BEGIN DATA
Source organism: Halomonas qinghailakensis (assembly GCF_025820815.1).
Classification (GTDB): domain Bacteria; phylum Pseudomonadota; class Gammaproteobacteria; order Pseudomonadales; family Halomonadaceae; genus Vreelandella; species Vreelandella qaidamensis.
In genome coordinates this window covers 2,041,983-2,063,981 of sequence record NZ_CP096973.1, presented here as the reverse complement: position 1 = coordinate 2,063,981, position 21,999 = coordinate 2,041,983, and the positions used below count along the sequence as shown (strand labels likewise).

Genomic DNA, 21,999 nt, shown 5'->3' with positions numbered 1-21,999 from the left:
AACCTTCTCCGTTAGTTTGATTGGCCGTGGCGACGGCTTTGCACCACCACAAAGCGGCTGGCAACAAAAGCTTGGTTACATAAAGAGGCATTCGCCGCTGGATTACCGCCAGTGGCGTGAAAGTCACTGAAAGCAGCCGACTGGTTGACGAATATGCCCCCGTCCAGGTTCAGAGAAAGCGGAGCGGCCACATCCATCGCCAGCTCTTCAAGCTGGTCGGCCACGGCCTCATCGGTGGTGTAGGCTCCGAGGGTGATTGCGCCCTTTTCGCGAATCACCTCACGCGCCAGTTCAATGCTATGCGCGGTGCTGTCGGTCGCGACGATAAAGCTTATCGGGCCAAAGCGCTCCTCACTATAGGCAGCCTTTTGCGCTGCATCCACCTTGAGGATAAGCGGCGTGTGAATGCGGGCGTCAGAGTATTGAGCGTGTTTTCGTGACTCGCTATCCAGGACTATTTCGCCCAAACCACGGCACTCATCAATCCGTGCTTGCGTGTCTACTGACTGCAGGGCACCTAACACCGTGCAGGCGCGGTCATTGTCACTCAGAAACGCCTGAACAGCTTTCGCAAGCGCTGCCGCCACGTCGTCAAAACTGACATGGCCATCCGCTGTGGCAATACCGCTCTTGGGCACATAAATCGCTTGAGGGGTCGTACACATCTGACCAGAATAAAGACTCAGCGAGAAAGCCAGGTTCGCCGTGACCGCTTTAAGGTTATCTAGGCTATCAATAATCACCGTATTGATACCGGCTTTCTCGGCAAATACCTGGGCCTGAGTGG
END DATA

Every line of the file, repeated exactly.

Source organism: Halomonas qinghailakensis (assembly GCF_025820815.1).
Classification (GTDB): domain Bacteria; phylum Pseudomonadota; class Gammaproteobacteria; order Pseudomonadales; family Halomonadaceae; genus Vreelandella; species Vreelandella qaidamensis.
In genome coordinates this window covers 2,041,983-2,063,981 of sequence record NZ_CP096973.1, presented here as the reverse complement: position 1 = coordinate 2,063,981, position 21,999 = coordinate 2,041,983, and the positions used below count along the sequence as shown (strand labels likewise).

Genomic DNA, 21,999 nt, shown 5'->3' with positions numbered 1-21,999 from the left:
AACCTTCTCCGTTAGTTTGATTGGCCGTGGCGACGGCTTTGCACCACCACAAAGCGGCTGGCAACAAAAGCTTGGTTACATAAAGAGGCATTCGCCGCTGGATTACCGCCAGTGGCGTGAAAGTCACTGAAAGCAGCCGACTGGTTGACGAATATGCCCCCGTCCAGGTTCAGAGAAAGCGGAGCGGCCACATCCATCGCCAGCTCTTCAAGCTGGTCGGCCACGGCCTCATCGGTGGTGTAGGCTCCGAGGGTGATTGCGCCCTTTTCGCGAATCACCTCACGCGCCAGTTCAATGCTATGCGCGGTGCTGTCGGTCGCGACGATAAAGCTTATCGGGCCAAAGCGCTCCTCACTATAGGCAGCCTTTTGCGCTGCATCCACCTTGAGGATAAGCGGCGTGTGAATGCGGGCGTCAGAGTATTGAGCGTGTTTTCGTGACTCGCTATCCAGGACTATTTCGCCCAAACCACGGCACTCATCAATCCGTGCTTGCGTGTCTACTGACTGCAGGGCACCTAACACCGTGCAGGCGCGGTCATTGTCACTCAGAAACGCCTGAACAGCTTTCGCAAGCGCTGCCGCCACGTCGTCAAAACTGACATGGCCATCCGCTGTGGCAATACCGCTCTTGGGCACATAAATCGCTTGAGGGGTCGTACACATCTGACCAGAATAAAGACTCAGCGAGAAAGCCAGGTTCGCCGTGACCGCTTTAAGGTTATCTAGGCTATCAATAATCACCGTATTGATACCGGCTTTCTCGGCAAATACCTGGGCCTGAGTGG